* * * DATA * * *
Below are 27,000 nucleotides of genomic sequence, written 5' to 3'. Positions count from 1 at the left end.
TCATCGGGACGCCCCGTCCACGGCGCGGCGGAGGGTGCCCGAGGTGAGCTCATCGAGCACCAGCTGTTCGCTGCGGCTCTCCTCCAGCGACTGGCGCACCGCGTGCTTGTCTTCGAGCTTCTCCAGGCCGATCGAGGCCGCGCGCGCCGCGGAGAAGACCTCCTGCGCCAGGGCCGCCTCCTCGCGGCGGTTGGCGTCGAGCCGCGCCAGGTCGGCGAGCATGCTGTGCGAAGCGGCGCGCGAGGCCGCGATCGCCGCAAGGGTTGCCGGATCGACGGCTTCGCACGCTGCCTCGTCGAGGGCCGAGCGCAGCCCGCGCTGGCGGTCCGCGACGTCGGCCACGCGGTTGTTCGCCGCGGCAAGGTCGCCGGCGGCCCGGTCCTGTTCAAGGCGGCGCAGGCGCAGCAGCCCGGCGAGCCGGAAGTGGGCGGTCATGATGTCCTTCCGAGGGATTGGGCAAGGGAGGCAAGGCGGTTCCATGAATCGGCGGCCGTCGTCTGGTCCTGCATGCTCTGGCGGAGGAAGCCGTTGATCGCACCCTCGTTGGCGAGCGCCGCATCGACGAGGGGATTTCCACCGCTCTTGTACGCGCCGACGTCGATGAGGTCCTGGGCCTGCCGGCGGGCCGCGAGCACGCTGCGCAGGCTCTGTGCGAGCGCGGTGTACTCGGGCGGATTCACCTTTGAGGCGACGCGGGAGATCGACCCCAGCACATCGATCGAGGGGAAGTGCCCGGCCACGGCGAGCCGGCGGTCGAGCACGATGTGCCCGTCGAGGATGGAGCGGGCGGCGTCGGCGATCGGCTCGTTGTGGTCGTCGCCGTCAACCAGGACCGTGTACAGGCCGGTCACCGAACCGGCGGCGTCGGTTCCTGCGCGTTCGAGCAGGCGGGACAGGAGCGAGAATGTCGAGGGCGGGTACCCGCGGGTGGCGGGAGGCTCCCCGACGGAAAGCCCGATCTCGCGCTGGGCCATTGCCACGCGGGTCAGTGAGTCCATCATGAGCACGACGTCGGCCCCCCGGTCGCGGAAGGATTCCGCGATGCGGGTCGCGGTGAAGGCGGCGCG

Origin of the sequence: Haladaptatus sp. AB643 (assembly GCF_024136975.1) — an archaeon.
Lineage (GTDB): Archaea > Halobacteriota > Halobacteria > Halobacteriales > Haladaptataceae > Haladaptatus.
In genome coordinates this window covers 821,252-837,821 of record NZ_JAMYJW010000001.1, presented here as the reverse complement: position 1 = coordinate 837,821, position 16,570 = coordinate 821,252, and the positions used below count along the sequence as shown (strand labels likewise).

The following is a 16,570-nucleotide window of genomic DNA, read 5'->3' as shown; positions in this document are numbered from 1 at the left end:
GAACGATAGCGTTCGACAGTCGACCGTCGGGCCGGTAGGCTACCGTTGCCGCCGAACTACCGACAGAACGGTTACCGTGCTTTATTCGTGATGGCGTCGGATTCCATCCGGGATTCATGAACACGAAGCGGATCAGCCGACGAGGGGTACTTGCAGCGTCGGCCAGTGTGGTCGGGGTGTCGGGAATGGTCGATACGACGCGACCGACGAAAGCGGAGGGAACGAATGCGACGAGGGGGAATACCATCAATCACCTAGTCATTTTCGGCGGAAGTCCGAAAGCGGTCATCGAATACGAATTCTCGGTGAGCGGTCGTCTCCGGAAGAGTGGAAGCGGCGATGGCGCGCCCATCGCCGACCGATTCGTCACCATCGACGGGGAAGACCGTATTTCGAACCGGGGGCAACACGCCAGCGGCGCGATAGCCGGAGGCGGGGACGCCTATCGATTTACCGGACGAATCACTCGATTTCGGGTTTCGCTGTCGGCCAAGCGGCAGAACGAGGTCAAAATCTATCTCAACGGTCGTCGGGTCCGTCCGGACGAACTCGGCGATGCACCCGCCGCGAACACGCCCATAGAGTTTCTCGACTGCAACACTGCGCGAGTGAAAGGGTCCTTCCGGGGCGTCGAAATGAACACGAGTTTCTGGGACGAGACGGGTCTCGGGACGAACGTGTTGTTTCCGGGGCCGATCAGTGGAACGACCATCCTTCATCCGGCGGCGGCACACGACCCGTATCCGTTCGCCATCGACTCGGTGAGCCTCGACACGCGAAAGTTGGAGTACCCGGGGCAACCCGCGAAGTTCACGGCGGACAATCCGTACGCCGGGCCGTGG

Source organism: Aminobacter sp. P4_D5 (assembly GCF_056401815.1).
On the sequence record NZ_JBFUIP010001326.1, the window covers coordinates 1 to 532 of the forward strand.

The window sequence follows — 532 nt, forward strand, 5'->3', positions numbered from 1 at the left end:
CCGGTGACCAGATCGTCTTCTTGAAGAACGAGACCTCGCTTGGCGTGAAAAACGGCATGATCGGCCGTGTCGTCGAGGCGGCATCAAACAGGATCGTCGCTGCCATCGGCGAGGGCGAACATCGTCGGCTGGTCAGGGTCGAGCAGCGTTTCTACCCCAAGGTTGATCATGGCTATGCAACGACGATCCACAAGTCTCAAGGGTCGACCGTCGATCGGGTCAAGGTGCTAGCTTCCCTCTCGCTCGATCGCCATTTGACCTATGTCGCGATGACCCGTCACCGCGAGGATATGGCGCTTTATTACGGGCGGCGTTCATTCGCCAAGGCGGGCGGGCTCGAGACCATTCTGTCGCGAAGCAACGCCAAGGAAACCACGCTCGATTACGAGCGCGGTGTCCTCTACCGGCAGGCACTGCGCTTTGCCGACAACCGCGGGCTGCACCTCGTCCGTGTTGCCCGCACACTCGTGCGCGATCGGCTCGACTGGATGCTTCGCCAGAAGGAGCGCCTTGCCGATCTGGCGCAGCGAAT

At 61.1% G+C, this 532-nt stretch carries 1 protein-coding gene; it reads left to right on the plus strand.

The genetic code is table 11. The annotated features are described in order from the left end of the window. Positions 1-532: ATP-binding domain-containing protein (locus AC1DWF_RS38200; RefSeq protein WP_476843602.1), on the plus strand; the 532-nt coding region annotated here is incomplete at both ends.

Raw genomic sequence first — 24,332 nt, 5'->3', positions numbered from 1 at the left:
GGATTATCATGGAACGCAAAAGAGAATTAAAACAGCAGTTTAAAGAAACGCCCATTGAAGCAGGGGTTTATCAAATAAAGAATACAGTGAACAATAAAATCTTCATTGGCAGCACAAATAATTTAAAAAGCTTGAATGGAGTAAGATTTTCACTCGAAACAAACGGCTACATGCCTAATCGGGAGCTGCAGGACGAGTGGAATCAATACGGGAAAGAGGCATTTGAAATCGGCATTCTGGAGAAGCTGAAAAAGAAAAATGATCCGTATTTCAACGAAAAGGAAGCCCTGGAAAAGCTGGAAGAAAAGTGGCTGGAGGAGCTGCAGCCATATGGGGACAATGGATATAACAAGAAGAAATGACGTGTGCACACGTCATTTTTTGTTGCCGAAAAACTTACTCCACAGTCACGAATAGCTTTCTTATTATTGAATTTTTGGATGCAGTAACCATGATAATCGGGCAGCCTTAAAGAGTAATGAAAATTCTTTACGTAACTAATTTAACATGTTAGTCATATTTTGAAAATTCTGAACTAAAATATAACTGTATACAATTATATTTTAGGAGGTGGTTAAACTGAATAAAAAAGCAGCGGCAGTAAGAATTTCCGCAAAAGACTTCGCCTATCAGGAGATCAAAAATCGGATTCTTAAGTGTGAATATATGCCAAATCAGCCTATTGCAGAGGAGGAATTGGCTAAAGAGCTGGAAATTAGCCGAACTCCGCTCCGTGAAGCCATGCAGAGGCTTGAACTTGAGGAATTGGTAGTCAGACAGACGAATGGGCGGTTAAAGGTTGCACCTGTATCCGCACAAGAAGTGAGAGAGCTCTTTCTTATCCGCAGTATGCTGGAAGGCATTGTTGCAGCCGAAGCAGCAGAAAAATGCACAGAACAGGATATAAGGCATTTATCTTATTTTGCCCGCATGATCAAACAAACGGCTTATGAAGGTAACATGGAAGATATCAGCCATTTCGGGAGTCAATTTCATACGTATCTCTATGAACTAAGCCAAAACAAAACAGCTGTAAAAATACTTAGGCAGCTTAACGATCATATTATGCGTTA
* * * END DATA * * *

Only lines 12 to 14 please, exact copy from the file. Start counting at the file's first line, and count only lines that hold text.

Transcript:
At 61.1% G+C, this 532-nt stretch carries 1 protein-coding gene; it reads left to right on the plus strand.

The genetic code is table 11. The annotated features are described in order from the left end of the window. Positions 1-532: ATP-binding domain-containing protein (locus AC1DWF_RS38200; RefSeq protein WP_476843602.1), on the plus strand; the 532-nt coding region annotated here is incomplete at both ends.

Raw genomic sequence first — 24,332 nt, 5'->3', positions numbered from 1 at the left: